In more recent times, as society has trended away from a majority-cash economy, the rating system has become more of a cross-referencing tool between different models of safe, as opposed to a direct reference as to what sum of valuables should be stored inside a particular safe. If two similar safes are compared, and one has a higher cash rating, it can be understood that it would be more difficult to gain access to the higher-rated safe than the other. Furthermore, it should be noted that valuables, as opposed to cash, are always assessed at different ratios when determining insurable ratings, with some insurance companies agreeing to insure up to ten times the advertised cash rating of a good-quality, high-security safe.
Always consult your individual insurance company to find out if there are any specific secure storage requirements to your insurance policy, and do not hesitate to contact our experienced team if you need assistance navigating the industry jargon surrounding these elements of security.
How do I change my combination?
Changing combinations to a safe is usually very easy… when you know how! The issue is that there are so many different brands of safe locks in the market that you first need to identify the make and model of the lock to determine the process for changing the combinations. The change procedure is relevant to the safe lock more than the brand of the safe, as you may find that the most well-known safe brands will tend to use locks from the most well-known brands of safe locks and install them into their safes.
Mechanical combination safe locks – the type you often see in the movies – are usually changed by way of a mechanical tool, called a “change key”. The shape of the change key can differ between brands, although the process itself is usually the same.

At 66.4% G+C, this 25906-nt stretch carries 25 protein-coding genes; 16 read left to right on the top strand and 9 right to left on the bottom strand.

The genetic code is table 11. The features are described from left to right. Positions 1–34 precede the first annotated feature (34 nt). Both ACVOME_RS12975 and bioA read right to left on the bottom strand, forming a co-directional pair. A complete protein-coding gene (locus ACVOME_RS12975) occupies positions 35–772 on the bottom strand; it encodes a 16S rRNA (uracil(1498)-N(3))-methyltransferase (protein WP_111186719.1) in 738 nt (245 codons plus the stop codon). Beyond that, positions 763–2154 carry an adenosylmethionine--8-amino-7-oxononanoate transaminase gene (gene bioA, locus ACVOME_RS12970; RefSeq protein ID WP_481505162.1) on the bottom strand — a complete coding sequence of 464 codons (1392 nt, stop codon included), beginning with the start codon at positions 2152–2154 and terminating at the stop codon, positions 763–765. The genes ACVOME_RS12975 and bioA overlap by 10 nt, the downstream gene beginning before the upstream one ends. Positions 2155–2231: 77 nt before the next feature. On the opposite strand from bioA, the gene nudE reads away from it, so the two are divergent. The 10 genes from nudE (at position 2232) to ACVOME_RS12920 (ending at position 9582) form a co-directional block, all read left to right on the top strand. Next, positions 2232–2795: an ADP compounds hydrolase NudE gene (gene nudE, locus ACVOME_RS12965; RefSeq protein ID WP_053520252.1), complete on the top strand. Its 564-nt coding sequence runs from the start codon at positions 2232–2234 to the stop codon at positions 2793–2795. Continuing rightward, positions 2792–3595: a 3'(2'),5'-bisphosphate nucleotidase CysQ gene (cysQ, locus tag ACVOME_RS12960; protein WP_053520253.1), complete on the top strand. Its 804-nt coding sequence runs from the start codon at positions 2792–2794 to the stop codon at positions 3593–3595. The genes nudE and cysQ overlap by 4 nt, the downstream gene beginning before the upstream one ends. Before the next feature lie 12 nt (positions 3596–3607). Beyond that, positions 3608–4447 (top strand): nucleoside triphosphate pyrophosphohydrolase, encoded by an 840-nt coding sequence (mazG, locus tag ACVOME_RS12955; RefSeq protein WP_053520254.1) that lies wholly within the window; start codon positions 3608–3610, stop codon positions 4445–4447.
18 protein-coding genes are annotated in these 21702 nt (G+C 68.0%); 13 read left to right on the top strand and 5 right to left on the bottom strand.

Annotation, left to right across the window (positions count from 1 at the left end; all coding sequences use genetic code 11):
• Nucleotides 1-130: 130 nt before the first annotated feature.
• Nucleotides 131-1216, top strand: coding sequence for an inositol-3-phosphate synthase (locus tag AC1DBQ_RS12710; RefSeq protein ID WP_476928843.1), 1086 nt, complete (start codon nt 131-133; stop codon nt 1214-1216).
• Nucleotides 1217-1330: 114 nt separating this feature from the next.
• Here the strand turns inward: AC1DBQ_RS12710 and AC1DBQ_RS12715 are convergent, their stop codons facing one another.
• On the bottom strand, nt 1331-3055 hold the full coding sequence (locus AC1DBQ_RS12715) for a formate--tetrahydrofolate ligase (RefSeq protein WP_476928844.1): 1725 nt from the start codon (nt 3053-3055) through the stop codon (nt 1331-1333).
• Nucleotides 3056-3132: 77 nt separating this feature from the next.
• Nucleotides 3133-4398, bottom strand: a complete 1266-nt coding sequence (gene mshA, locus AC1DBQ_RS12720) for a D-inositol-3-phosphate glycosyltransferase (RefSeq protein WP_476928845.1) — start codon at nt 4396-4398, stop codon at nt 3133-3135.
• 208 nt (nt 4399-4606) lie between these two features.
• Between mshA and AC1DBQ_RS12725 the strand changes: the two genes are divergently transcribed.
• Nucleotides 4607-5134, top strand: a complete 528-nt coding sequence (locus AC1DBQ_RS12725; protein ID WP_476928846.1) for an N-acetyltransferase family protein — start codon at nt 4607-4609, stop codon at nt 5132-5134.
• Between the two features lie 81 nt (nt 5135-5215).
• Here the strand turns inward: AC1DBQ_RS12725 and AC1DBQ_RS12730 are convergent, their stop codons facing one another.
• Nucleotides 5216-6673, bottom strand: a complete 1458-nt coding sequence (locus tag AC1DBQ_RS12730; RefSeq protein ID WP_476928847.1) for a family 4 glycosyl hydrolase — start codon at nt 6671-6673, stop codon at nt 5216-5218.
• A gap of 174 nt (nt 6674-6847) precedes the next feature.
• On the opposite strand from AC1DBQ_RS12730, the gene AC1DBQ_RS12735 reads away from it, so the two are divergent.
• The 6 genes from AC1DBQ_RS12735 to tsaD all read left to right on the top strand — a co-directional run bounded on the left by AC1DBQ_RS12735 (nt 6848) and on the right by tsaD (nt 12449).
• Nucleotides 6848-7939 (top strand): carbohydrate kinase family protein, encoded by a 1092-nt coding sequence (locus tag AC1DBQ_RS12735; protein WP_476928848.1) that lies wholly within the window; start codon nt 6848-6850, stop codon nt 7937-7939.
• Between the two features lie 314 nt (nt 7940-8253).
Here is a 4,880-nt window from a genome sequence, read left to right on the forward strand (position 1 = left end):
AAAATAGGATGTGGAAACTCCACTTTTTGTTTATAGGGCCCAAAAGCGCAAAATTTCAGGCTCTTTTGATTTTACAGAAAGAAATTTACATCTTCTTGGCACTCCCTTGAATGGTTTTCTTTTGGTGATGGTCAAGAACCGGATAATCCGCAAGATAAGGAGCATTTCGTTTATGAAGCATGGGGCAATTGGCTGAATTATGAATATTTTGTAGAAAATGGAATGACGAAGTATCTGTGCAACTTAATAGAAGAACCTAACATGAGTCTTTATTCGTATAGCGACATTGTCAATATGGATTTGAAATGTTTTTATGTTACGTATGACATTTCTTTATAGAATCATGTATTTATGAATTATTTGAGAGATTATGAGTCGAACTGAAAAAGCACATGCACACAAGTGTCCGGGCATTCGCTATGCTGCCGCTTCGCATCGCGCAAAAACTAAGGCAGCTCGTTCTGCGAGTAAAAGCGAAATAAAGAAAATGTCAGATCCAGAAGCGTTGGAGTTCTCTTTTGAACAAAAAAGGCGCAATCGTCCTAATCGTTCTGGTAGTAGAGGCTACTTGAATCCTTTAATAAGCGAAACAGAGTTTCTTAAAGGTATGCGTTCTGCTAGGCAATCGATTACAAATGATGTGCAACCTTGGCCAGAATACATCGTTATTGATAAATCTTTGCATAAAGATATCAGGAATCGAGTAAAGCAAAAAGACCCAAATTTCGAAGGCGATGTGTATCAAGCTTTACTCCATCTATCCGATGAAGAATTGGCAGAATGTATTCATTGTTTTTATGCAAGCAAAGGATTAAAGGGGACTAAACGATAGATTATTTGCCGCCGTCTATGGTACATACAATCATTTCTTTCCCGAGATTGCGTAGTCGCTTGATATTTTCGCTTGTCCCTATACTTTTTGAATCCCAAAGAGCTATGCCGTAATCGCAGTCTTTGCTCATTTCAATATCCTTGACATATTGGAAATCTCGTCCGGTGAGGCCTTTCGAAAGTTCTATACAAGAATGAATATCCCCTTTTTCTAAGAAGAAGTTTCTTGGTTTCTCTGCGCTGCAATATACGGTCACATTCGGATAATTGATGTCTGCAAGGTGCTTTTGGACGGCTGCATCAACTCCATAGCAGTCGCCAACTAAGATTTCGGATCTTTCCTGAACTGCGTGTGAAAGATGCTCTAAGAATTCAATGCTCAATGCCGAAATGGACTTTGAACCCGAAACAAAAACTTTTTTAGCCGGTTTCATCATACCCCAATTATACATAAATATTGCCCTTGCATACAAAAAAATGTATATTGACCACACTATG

Electronic safes locks are much easier to change, as they usually just require a sequence of button presses to make the change, although as stated, you must identify the safe lock model prior to attempting, as you may cause more issues if you just ‘have-a-go’. Cheap “generic” electronic locks will often use a reset button to engage the change procedure, much like hotel safes or hardware store safes, as these styles are more like a basic electronic relay than an actual lock. High security electronic safe locks, like those produced by Tecnosicurezza, LaGard and K.J. Ross will typically have a button sequence to initiate the change process, then two additional steps to verify the new code, which is then embedded into the lock’s memory. A much more secure way to operate.
We have a comprehensive support page, which includes user guides and instruction manuals for many of the leading brands of safe locks however, feel free to send us a picture of your safe if you need help identifying the model relevant to your own safe – [email protected]
Does my safe need to be installed?
The short answer is yes!